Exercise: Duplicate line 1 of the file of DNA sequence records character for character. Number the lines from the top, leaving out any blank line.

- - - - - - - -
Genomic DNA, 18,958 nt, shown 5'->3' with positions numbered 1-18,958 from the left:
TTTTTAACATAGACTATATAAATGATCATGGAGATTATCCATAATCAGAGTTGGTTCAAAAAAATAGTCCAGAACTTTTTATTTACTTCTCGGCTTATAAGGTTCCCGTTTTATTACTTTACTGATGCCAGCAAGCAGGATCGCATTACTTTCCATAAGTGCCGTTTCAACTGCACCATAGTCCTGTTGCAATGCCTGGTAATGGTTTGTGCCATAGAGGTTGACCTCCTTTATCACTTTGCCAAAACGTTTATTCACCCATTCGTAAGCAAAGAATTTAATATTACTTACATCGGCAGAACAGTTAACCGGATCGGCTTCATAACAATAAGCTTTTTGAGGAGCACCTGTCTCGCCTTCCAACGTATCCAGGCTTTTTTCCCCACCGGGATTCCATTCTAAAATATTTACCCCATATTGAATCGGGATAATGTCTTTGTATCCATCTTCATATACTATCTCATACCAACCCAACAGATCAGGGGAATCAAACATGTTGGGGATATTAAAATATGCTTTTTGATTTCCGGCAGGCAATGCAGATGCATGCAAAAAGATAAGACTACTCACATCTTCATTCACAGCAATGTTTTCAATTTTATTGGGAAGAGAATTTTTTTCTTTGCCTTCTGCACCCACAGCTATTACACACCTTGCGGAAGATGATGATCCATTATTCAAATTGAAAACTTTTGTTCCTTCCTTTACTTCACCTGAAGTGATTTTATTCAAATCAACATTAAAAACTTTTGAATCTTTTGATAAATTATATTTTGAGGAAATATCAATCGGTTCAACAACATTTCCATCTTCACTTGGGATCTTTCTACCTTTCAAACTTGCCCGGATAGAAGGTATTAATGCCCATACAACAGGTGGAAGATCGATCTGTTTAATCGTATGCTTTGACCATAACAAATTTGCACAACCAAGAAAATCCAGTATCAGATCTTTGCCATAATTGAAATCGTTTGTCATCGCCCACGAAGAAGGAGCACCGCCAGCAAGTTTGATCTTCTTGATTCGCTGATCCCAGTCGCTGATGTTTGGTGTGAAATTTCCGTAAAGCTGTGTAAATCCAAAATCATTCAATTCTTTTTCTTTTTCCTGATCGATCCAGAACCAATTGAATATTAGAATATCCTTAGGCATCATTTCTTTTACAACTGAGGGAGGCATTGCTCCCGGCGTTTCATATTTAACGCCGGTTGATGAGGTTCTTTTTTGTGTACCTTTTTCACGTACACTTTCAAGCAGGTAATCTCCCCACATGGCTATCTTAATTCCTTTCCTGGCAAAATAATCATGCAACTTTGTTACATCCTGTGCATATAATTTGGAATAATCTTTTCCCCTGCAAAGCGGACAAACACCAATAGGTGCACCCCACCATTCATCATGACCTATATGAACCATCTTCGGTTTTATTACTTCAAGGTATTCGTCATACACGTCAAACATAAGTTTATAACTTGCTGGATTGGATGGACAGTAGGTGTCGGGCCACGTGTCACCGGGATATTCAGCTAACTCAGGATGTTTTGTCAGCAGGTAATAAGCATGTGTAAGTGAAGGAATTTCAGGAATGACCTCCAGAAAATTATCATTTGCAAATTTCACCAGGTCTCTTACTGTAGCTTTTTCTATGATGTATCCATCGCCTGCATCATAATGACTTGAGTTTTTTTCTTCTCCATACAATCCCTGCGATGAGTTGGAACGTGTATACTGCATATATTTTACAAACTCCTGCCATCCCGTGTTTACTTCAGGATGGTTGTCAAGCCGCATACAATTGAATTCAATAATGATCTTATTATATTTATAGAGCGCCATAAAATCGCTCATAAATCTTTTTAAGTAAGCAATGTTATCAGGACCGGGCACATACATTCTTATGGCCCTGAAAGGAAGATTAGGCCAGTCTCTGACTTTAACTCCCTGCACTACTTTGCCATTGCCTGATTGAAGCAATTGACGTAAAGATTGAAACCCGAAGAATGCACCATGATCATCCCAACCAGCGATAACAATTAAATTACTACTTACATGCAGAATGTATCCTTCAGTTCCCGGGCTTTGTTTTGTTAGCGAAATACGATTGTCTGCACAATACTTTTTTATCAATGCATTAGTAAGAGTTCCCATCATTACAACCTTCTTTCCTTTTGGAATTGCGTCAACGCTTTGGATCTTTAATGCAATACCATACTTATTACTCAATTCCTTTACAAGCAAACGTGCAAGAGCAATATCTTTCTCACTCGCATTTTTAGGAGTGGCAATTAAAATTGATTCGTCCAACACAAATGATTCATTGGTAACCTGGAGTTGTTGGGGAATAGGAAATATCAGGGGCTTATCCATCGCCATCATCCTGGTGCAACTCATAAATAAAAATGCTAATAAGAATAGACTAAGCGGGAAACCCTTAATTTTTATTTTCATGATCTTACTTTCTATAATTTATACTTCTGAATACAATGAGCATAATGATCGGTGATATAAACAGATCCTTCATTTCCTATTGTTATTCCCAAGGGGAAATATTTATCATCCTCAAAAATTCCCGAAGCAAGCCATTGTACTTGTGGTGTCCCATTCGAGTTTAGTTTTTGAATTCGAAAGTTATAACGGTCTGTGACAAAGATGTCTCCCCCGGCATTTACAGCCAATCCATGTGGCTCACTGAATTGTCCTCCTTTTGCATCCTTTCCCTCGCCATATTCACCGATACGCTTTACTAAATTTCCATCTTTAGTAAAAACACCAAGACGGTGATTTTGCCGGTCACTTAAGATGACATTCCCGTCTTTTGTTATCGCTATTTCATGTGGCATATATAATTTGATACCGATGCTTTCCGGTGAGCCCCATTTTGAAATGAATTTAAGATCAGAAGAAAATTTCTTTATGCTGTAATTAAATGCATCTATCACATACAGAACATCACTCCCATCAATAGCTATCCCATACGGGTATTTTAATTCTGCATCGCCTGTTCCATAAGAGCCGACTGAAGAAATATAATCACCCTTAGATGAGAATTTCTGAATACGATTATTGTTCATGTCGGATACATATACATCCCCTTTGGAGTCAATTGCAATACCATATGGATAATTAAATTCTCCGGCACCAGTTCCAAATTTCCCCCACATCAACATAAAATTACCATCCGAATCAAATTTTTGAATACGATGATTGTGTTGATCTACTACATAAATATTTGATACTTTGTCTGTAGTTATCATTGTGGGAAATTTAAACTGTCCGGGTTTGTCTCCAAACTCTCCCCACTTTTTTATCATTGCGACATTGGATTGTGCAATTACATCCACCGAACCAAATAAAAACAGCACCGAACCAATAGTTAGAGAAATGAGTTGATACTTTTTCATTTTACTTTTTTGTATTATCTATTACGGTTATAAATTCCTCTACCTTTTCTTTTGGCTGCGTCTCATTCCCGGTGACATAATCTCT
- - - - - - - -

Genomic DNA, 18,958 nt, shown 5'->3' with positions numbered 1-18,958 from the left: